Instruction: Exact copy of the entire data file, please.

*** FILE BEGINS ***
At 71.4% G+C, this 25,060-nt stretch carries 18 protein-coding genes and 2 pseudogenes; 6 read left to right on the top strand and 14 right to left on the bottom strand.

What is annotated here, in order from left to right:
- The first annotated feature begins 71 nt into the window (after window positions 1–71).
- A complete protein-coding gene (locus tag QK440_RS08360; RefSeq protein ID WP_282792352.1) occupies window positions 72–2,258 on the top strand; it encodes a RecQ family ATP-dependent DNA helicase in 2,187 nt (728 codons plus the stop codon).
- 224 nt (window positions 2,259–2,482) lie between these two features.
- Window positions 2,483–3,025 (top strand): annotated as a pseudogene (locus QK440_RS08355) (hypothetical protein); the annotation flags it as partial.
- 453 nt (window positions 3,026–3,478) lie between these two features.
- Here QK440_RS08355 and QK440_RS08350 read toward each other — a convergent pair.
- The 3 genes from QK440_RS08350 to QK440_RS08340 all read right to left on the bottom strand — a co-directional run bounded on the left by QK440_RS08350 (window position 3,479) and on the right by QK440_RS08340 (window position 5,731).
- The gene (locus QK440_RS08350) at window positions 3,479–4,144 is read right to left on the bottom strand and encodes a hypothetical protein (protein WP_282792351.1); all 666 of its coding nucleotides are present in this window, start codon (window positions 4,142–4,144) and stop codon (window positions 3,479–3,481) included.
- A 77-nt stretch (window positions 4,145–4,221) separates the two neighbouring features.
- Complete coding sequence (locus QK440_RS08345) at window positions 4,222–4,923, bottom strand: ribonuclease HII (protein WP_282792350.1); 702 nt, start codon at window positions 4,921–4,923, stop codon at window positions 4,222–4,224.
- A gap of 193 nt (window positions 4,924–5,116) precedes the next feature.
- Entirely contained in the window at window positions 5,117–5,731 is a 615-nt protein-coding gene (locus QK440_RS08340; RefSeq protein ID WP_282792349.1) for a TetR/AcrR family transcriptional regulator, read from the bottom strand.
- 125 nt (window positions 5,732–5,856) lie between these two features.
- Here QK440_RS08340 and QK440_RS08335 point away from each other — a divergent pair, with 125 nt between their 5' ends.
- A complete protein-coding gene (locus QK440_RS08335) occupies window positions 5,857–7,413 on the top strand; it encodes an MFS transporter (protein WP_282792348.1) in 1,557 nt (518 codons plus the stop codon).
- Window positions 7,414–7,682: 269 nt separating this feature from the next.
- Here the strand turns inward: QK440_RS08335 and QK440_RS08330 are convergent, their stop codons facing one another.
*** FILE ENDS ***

At 71.4% G+C, this 25,060-nt stretch carries 18 protein-coding genes and 2 pseudogenes; 6 read left to right on the top strand and 14 right to left on the bottom strand.

What is annotated here, in order from left to right:
- The first annotated feature begins 71 nt into the window (after window positions 1–71).
- A complete protein-coding gene (locus tag QK440_RS08360; RefSeq protein ID WP_282792352.1) occupies window positions 72–2,258 on the top strand; it encodes a RecQ family ATP-dependent DNA helicase in 2,187 nt (728 codons plus the stop codon).
- 224 nt (window positions 2,259–2,482) lie between these two features.
- Window positions 2,483–3,025 (top strand): annotated as a pseudogene (locus QK440_RS08355) (hypothetical protein); the annotation flags it as partial.
- 453 nt (window positions 3,026–3,478) lie between these two features.
- Here QK440_RS08355 and QK440_RS08350 read toward each other — a convergent pair.
- The 3 genes from QK440_RS08350 to QK440_RS08340 all read right to left on the bottom strand — a co-directional run bounded on the left by QK440_RS08350 (window position 3,479) and on the right by QK440_RS08340 (window position 5,731).
- The gene (locus QK440_RS08350) at window positions 3,479–4,144 is read right to left on the bottom strand and encodes a hypothetical protein (protein WP_282792351.1); all 666 of its coding nucleotides are present in this window, start codon (window positions 4,142–4,144) and stop codon (window positions 3,479–3,481) included.
- A 77-nt stretch (window positions 4,145–4,221) separates the two neighbouring features.
- Complete coding sequence (locus QK440_RS08345) at window positions 4,222–4,923, bottom strand: ribonuclease HII (protein WP_282792350.1); 702 nt, start codon at window positions 4,921–4,923, stop codon at window positions 4,222–4,224.
- A gap of 193 nt (window positions 4,924–5,116) precedes the next feature.
- Entirely contained in the window at window positions 5,117–5,731 is a 615-nt protein-coding gene (locus QK440_RS08340; RefSeq protein ID WP_282792349.1) for a TetR/AcrR family transcriptional regulator, read from the bottom strand.
- 125 nt (window positions 5,732–5,856) lie between these two features.
- Here QK440_RS08340 and QK440_RS08335 point away from each other — a divergent pair, with 125 nt between their 5' ends.
- A complete protein-coding gene (locus QK440_RS08335) occupies window positions 5,857–7,413 on the top strand; it encodes an MFS transporter (protein WP_282792348.1) in 1,557 nt (518 codons plus the stop codon).
- Window positions 7,414–7,682: 269 nt separating this feature from the next.
- Here the strand turns inward: QK440_RS08335 and QK440_RS08330 are convergent, their stop codons facing one another.